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Murder and Mayhem in Jazz Age Melbourne

Author Kerry Greenwood, photograph courtesy the writer; 240x342

by Ali Kayn

A slim, dark-haired, green-eyed beauty is clicking her expensive heels through a Jazz Age Melbourne night. Suddenly she finds herself in the midst of a crime. Does she turn and run? Does she gasp and faint? Or does she pull a pistol from her haute couture purse and plug the miscreants? Phyrne Fisher, private detective, would calmly shoot them, perhaps in a strategic place, without compunction. Her creator Kerry Greenwood might be crying "Phyrne don't!" as she types, but characters have a life of their own, and Phryne does as Phryne chooses, according to her own hard-learned moral code.

Phryne assuages the boredom of wealth and privilege by offering private consulting services in the tradition of Sherlock Holmes; Kerry escapes the stresses of writing life as a duty solicitor in the courts of Melbourne. Two very different women, one the brainchild of the other.

Kerry Greenwood was hooked on story-telling from her first sentence at age six. "Some people take heroin, I write novels", she confesses. It's an addiction that marries up nicely with the eager appetite of her readers for more Phryne.

book cover, Green Mill Murder, Kerry Greenwood; 92x140

Phryne (named in error for a famous courtesan by a soused father) was born out of Kerry's own love of detective fiction. "I wanted her to be a heroine, but without all the difficulties Harriet Vine had." Stylist and sexy, Phryne's appearance is modeled on Kerry's sister Janet. She lives in Jazz Age Melbourne because it was the first historical time where an independent female protagonist wouldn't be a monster. Phryne can take contraceptive precautions like her sisters of the time, who threw off their corset, cut off their hems and their hair.

Kerry acknowledges the theory that there is a little of the writer in every character, but for a character sketch of the author, you should watch for a female lawyer in Flying too High, upon whom Phryne bestows a big murder case, only to solve it before it comes to trial. "It would be nice to be like Phryne", would she like Phryne as a daughter? "Absolutely. I would have no doubts about her surviving in the real world."

At 28, Phryne is still young, but in the novels the Jazz Age is rapidly coming to a close. "I'll keep it before the '29 market crash. I don't think know how well she'd react to it. I didn't know I was going to get more than two books." If necessary, in Phryne's world at least the crash may never happen. Phryne's adventures have continued well past the original two novels, and have earned her a fan club, and provided Kerry with a comfortable living. The Phryne books give Kerry the freedom to give her time to her legal aid work. "I like legal aid, it disconnects me from writing. Being a duty solicitor distracts the mind" and is a good cause. An awareness of the seedier, less privileged side of life informs the Phryne books, although topics such as illegal abortions and drug usage are woven into the plots, not presented in didactic asides. "I don't ever introduce an issue that isn't part of the plot".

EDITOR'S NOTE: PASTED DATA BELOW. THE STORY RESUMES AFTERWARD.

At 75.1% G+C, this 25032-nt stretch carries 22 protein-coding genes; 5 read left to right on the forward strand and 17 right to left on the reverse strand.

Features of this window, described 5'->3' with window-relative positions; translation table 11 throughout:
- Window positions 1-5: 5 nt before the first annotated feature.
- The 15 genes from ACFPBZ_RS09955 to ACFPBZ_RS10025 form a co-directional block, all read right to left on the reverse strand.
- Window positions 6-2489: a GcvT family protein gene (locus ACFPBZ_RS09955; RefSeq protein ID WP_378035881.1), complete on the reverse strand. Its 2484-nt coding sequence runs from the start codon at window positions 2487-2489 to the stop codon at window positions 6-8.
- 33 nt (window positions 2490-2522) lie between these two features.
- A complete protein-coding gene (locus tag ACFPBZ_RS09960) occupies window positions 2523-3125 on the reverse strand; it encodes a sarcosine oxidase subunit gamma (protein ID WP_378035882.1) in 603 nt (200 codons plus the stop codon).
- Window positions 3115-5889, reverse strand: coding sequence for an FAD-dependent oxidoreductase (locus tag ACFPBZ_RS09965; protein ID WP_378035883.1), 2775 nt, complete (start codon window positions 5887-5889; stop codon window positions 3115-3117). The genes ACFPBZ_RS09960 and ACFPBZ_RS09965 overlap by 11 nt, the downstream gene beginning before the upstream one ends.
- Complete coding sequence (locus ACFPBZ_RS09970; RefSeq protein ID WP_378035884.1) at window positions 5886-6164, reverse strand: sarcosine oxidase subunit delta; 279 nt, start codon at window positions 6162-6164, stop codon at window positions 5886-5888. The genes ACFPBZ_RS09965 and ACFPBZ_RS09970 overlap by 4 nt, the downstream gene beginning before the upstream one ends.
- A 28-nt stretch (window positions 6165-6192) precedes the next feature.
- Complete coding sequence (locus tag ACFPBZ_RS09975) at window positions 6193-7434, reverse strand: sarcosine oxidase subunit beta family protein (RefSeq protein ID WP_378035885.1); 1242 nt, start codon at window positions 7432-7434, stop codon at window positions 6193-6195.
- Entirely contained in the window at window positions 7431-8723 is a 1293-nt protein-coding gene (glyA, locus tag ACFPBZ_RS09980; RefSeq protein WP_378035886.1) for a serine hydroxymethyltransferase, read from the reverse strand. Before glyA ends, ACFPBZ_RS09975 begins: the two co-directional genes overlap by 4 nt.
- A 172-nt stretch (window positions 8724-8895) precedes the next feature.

book cover, the thing she loves, edited by Kerry Greenwood

Writing is a time- and emotion-intensive occupation, and during the actual writing of a book, there is little room for anything else. "Fortunately I have a particularly charming person living with me -- he looks after me when I'm writing in a nice off-hand fashion. I'm not really here when I'm writing, like a sleepwalker". A supportive man-about-the-house who keeps the cupboards stocked sounds idyllic, but in her chapter of The Thing She Loves, a collection of pieces on female killers, Kerry talks of the effort that goes into building a relationship, and improving the lines of communication between the sexes.

Like most writers, Kerry melds together the influences in her life, playing with combinations of them, and then sending new views into the world. Her interest in costuming is evident in her future-fantasy novel Whaleroad (she lives with a registered wizard), her work in crime (fictional and in the courts) can been seen in The Thing She Loves (don't read this before a big date), and then there is Recipes for Crime. The Phryne novels, for which she is best known fill a hole in the literary world, a female detective hero in the mold of the Saint and James Bond, not a cartoon like Modesty Blaise, or a leather-wrapped Emma Peel, but an actual woman who likes tea and good clothes and a nice warm fire in her own St Kilda hearth.

One suspects that while Kerry is much more reluctant than Phryne to shoot people and dash at illegal speeds in a sporty red roadster, the two of them share a passion for good food, good books, and curling up in front of the fire with her favourite pet.

Ali Kayn

For more about Kerry and Phryne:
Kerry talks about her struggle with technology in the Sisters in Crime presentation Death on the Internet Recommended news groups and internet addresses are included in that piece.

See also:
Kerry Greenwood Phryne Fisher series page
Kerry Greenwood Corinna Chapman series page
Kerry Greenwood answers the usual questions
Whale Road, review
The Thing She Loves, review